Remains of the Day; March 2012; Scientific American Magazine; by Elizabeth Grossman; 1 Page(s)
The earthquake and tsunami that struck Japan last March created an estimated 25 million tons of debris, large amounts of which washed into the ocean. Soon after the disaster, satellites photographed and tracked large mats of wreckage—building parts, boats and household objects—floating off the Japanese coast. Now, according to computer models developed by Nikolai Maximenko and his colleagues at the University of Hawaii and at the U.S. National Oceanic and Atmospheric Administration, the detritus is on course to reach the northwestern Hawaiian Islands early this year.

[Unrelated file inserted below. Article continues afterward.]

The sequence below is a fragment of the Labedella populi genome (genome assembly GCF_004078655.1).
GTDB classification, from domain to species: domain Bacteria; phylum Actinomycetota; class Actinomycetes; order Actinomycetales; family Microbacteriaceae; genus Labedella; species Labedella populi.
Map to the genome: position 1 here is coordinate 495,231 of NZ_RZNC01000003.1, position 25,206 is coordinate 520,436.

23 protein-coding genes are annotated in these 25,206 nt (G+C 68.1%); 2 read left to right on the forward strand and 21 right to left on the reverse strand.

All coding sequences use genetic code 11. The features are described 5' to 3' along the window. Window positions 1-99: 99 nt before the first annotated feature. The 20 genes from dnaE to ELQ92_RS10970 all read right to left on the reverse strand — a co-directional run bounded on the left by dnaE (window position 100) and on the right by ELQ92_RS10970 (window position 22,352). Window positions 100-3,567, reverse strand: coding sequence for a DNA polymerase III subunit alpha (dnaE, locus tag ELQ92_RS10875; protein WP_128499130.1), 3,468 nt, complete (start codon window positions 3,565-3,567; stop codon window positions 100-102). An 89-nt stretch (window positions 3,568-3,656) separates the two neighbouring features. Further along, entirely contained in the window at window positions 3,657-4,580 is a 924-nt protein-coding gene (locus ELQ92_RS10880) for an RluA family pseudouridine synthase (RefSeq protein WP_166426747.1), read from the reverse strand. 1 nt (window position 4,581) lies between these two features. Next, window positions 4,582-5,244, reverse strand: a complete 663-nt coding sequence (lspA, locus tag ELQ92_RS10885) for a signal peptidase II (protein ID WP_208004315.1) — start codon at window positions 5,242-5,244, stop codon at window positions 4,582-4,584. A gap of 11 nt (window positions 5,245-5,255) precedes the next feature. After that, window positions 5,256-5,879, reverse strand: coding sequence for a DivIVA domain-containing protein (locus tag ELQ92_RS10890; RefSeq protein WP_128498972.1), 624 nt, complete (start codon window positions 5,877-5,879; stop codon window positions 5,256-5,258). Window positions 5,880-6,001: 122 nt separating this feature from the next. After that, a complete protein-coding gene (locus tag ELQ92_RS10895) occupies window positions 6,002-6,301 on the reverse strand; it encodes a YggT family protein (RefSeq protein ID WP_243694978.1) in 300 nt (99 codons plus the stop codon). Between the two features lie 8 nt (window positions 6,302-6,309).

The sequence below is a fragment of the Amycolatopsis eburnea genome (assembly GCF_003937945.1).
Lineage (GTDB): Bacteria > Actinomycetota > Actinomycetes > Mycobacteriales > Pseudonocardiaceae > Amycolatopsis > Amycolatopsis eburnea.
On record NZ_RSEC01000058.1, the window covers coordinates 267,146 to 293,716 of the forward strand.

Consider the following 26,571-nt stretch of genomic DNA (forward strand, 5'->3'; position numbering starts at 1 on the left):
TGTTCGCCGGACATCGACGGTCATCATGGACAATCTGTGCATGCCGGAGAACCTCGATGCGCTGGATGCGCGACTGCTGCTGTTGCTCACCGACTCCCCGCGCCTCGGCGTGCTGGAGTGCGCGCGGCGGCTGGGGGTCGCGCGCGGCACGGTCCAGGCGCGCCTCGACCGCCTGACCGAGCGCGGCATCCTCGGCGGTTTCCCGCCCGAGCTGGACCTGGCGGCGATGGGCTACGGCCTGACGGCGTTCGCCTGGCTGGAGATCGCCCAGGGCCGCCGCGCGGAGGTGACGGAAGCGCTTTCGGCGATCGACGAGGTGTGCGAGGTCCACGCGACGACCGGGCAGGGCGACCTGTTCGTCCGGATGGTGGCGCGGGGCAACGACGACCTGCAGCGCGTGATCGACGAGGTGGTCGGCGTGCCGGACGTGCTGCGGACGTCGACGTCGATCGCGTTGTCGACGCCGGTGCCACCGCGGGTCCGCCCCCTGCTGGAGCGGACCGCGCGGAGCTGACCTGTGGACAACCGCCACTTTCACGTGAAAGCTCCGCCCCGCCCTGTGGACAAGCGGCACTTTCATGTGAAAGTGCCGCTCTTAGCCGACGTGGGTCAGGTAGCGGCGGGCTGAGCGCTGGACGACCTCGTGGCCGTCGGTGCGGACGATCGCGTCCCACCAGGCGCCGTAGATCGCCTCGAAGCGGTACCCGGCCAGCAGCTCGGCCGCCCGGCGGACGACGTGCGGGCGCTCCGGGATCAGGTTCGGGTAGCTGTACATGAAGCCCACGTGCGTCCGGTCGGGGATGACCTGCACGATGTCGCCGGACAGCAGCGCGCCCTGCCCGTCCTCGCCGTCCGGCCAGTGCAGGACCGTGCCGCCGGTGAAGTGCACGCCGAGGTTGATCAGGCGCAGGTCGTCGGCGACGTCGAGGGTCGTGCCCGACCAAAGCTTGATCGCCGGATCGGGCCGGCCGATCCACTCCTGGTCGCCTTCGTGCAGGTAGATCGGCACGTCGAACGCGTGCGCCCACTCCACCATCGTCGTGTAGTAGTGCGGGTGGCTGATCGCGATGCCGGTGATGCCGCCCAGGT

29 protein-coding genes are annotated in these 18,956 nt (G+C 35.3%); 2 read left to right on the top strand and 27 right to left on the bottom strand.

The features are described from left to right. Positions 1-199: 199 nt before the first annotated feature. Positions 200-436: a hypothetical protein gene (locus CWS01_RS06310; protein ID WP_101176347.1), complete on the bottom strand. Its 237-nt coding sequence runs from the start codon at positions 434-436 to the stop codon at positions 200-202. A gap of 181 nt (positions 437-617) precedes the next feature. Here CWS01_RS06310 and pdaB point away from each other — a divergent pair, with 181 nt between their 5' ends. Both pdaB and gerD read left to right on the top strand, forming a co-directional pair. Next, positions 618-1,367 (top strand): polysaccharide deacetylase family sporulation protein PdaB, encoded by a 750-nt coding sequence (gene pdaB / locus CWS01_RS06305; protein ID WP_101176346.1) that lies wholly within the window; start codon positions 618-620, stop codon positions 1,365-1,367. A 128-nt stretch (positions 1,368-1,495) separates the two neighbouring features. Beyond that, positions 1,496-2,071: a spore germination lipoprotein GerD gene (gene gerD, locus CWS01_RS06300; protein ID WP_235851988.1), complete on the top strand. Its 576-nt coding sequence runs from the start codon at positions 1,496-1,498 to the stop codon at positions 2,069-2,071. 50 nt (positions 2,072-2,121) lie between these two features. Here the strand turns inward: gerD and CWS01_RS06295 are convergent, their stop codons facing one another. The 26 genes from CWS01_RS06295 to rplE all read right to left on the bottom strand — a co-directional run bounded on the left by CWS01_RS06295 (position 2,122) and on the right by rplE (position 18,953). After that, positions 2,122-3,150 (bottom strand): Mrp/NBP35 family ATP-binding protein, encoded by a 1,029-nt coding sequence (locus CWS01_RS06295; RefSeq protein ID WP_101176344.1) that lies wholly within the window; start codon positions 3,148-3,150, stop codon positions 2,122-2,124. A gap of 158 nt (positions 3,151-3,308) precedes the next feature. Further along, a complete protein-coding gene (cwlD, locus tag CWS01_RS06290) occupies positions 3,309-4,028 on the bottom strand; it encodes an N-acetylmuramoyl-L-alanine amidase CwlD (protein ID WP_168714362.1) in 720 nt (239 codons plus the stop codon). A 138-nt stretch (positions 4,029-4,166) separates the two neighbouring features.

Given what is known about the hazards of floating refuse, scientists are taking the potential threat seriously. Already as much as 40 percent of the world’s ocean surfaces harbor garbage that ranges in size from shipping containers to derelict fishing gear to small bits of plastic that can entangle or poison marine mammals. Researchers want to find out not only if the influx will threaten Hawaii but how it might interact with what is now out there.